Solutions to COVID-19 supermarket supply problems
Empty supermarket shelves have become a common sight in recent weeks, as the world continues to deal with the fallout from the Covid-19 pandemic and worries about food shortages continue. Supermarkets are struggling to cope with surging demand stemming from panic buying, with customers stripping shelves bare within hours of supermarkets opening.
Although many in the industry expect shopping patterns to eventually return to normal, former Sainsbury's CEO Justin King recently told Channel 4 that empty supermarket shelves could persist for several months, with supermarkets struggling to overcome logistical problems.
The coronavirus pandemic has highlighted wider concerns about the security of the notoriously complex supply chains that modern supermarkets rely on. There are several middlemen standing in between the farmer and the consumer, each adding inefficiencies and wastage to the process. Food often travels a long way to reach consumers.
Half of the food consumed in the UK comes from abroad, with 30% coming from the European Union, with staples such as flour and lamb often travelling thousands of miles to reach supermarkets. In the USA, most fresh produce is grown in California and can take two weeks to reach consumers, requiring multiple forms of transportation and going via large, centralised facilities that are prone to contamination.
This issue is compounded by the ‘just in time’ delivery model used by almost all major supermarkets. Rather than using large stock rooms, supermarkets now rely on suppliers to send items directly to distribution centres, which are then put straight onto the shelves.
This means that if there are any problems with deliveries or surges in demand, there is no back up stock. This is exactly what many shoppers across the world are currently experiencing - the food supply is there; it's just not getting to the supermarkets quickly enough.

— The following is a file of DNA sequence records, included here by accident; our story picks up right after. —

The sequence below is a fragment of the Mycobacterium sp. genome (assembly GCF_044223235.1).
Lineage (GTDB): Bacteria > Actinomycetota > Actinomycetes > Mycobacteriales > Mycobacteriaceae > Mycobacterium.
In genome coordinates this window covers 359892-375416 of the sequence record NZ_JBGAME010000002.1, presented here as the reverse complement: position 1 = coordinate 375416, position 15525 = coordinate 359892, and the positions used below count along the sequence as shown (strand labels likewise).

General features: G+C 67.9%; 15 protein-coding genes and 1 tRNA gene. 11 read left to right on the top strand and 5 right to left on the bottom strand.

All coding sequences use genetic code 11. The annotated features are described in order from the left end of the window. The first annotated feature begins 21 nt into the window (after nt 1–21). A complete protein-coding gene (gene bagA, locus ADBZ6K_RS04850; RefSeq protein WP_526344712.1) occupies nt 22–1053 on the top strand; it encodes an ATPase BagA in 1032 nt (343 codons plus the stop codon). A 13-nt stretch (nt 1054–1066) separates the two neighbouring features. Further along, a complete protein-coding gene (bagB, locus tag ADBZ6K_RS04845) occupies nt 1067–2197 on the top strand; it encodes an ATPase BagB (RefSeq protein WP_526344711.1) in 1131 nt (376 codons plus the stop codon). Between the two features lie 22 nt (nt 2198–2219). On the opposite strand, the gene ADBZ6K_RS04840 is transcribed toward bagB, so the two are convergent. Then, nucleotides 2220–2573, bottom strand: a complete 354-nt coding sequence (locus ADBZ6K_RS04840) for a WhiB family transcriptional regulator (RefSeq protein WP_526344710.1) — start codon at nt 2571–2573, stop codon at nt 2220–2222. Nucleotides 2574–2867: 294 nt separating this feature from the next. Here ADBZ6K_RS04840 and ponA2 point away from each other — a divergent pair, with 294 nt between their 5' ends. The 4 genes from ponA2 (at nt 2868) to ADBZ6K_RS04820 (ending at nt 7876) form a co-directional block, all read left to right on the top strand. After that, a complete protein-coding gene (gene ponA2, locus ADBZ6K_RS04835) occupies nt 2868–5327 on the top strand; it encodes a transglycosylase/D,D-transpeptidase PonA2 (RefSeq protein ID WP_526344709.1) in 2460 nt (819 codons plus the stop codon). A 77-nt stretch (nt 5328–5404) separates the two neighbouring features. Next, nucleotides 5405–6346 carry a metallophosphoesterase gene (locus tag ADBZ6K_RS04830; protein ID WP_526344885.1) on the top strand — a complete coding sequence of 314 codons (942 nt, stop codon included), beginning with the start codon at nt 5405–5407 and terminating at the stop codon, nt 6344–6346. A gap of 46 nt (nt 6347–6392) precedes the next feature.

The solution to this problem is complex and will require a multifaceted approach to ensure that supermarkets can remain fully stocked, while also remaining competitive. One aspect of a solution could be vertical farming, a technique where crops are grown indoors in stacked trays under controlled conditions including hydroponic nutrient supply and LED lighting designed to deliver the exact light spectrum needed for photosynthesis.
Vertical farming can produce crop yields hundreds of times higher than the same amount of horizontal agricultural land with much quicker growing periods and because it doesn't require arable land to grow crops, vertical farms can be set up right next to urban population centres. For example, New Jersey start-up AeroFarms currently operates America's largest vertical farm, producing 2 million lbs a year of fresh produce in a 70,000 square foot facility in Newark, with fresh produce reaching supermarket shelves in New York City within a day of harvest. The recent IDTechEx report ‘Vertical Farming 2020-2030', provides an in-depth discussion of the technologies and markets behind vertical farming.
Although there are many legitimate concerns about the sustainability and cost effectiveness of vertical farming, it has the potential to seriously disrupt the current fresh produce supply chain, reducing the miles that food must travel before it reaches consumers and shortening the distance between farmer and consumer.
Vertical farms could be set up in or around supermarket distribution centres, delivering large quantities of fresh produce to consumers within a day of harvest, circumventing the logistical challenges currently facing supermarkets. German vertical farming start-up Infarm has taken this a step further, developing turnkey vertical farms that can be installed inside supermarkets, meaning consumers can even pick the produce themselves.